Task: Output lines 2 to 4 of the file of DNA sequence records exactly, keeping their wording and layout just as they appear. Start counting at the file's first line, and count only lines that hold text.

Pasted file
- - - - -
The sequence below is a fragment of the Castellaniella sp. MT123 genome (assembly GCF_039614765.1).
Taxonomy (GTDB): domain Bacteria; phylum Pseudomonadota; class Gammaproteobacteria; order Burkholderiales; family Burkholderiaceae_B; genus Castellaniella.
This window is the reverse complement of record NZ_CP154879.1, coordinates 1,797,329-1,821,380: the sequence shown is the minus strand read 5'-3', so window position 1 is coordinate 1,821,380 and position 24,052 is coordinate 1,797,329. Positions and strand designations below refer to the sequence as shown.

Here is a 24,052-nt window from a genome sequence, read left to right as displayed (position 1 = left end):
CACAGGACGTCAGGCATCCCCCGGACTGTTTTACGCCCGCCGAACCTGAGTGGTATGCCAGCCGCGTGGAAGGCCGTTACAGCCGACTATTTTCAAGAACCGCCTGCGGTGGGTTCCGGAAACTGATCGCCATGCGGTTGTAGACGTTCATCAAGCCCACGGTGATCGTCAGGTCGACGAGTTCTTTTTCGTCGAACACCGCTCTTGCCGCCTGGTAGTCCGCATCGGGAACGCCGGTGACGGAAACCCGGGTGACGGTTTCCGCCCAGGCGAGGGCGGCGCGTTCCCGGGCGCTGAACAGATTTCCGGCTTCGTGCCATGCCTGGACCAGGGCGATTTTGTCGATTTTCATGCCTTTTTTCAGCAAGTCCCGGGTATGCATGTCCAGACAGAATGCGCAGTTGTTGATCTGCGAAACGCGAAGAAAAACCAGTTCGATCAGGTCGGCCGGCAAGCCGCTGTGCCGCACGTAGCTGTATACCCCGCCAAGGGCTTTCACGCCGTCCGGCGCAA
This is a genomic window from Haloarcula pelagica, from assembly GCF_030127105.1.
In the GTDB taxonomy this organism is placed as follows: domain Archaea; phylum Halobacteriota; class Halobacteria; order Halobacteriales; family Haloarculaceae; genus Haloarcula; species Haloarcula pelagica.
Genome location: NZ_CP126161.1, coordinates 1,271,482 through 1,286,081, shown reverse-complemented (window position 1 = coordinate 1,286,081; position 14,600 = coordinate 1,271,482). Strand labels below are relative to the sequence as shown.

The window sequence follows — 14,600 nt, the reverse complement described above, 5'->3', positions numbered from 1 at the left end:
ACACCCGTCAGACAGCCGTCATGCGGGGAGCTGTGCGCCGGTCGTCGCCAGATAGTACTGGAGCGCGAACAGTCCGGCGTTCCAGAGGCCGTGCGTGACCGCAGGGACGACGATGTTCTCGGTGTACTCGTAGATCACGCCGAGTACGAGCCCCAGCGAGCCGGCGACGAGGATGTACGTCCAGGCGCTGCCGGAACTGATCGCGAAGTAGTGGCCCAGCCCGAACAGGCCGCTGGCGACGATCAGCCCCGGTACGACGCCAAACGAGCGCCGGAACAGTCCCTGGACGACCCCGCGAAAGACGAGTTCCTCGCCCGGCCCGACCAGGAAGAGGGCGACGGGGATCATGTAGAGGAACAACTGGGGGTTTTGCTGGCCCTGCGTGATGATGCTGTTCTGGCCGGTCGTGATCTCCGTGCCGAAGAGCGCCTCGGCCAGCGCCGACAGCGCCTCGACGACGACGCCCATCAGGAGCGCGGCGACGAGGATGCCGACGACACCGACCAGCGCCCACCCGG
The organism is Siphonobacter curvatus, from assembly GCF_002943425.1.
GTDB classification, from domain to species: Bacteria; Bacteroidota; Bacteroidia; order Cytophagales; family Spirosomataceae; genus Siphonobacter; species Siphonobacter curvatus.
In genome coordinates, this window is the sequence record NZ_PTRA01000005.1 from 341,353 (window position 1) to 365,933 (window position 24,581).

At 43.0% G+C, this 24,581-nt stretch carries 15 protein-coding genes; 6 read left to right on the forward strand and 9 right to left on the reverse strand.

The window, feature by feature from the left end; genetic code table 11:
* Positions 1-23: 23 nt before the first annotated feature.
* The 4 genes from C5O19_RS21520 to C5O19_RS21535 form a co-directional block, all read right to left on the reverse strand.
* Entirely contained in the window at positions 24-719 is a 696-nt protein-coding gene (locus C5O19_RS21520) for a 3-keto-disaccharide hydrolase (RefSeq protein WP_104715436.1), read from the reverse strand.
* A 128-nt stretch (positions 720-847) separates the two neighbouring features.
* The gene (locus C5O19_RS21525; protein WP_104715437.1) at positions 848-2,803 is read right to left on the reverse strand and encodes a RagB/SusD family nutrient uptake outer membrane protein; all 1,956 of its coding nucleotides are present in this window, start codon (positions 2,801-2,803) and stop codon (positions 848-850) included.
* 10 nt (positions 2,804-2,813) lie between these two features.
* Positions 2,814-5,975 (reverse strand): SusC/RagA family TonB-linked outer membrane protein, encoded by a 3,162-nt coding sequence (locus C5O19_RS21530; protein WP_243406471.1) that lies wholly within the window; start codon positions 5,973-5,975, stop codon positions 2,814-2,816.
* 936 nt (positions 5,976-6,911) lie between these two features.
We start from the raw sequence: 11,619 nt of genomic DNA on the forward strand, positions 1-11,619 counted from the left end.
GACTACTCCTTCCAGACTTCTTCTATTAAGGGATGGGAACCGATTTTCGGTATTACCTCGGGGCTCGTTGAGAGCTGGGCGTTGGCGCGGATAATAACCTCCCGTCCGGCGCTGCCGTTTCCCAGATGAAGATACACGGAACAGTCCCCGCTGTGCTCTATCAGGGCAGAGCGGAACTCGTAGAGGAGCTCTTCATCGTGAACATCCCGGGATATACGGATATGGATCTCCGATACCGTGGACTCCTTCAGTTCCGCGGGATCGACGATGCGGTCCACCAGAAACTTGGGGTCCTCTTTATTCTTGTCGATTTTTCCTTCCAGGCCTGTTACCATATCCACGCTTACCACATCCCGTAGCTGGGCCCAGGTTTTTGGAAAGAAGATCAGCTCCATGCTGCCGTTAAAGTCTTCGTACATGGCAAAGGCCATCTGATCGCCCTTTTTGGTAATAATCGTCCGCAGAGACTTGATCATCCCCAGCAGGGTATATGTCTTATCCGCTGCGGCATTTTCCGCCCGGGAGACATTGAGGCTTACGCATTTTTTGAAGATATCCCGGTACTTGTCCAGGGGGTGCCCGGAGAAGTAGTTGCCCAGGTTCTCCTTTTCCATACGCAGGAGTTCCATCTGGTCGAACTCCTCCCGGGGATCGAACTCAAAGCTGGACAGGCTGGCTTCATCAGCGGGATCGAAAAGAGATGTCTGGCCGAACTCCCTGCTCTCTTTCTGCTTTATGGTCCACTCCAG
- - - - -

Taxonomy (GTDB): domain Bacteria; phylum Pseudomonadota; class Gammaproteobacteria; order Burkholderiales; family Burkholderiaceae_B; genus Castellaniella.
This window is the reverse complement of record NZ_CP154879.1, coordinates 1,797,329-1,821,380: the sequence shown is the minus strand read 5'-3', so window position 1 is coordinate 1,821,380 and position 24,052 is coordinate 1,797,329. Positions and strand designations below refer to the sequence as shown.

Here is a 24,052-nt window from a genome sequence, read left to right as displayed (position 1 = left end):